LA’s Parker Center Should Be Relegated to Dragnet Reruns


Behold Parker Center, former home of the LA Police Department and star of many a Dragnet episode:

From the collection of the Los Angeles Public Library

You can see a more recent picture here. Parker Center was built in 1955 but has been empty for years. It’s also, as you might expect, the focus of yet another tedious battle from preservationists who seemingly want to save any gigantic box ever built by a notable architect:

The building was designed by Welton Becket, the prolific architect behind the Capitol Records building, the Santa Monica Civic Auditorium, the Cinerama Dome and the jet-age Theme Building at Los Angeles International Airport.

Los Angeles city engineers contend that the mid-century building, which now sits empty, is seismically unsafe….The Los Angeles Conservancy disputes the city’s analysis and accuses officials of using inaccurate estimates to justify Parker Center’s demolition — something the city denies.

The battle over the building, which was named for former Police Chief William Parker, comes as city leaders push for a dramatic remake of the Civic Center, roughly 10 square blocks of government buildings surrounded by Little Tokyo, the Historic Core and Chinatown.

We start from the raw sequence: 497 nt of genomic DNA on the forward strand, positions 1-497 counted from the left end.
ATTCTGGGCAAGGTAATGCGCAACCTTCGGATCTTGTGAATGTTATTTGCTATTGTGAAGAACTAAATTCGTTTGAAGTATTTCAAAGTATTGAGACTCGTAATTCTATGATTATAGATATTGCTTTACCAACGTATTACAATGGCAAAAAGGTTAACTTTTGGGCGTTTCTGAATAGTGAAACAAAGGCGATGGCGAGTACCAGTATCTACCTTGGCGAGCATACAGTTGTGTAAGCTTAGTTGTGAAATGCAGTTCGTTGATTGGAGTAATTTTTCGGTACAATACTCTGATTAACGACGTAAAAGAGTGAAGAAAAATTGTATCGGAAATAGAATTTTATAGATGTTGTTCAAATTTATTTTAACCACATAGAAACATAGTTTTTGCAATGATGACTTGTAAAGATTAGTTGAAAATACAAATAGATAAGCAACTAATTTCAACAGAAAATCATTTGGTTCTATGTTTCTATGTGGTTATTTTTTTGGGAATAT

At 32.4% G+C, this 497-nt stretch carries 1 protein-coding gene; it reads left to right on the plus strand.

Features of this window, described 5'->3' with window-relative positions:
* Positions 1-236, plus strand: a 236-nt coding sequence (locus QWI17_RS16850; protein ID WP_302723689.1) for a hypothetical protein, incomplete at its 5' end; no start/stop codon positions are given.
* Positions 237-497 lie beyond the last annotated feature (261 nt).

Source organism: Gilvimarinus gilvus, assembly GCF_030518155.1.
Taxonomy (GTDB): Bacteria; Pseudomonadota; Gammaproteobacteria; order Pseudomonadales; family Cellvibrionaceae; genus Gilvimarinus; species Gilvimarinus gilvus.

Who cares if it’s seismically unsafe? If the city wants to build something more useful on the site, they should go ahead and do it. It’s one thing to preserve houses and smallish buildings here and there, but multi-acre structures in the heart of a city should be preserved only if they’re truly unique, historical treasures. The Parker Center, like the Ambassador Hotel, just doesn’t qualify. It’s a typical mid-century design, nicely executed, but nothing more. This kind of acreage can’t be set in amber without a helluva good reason.

I wish preservationists would back off from this kind of stuff and put their energy into truly important fights. The center of a city is a living thing, and it needs to change to accommodate the needs of its residents. That’s hard to do if giant swaths are declared off limits. Buildings that aren’t truly iconic need to make room for the new when their time is up.

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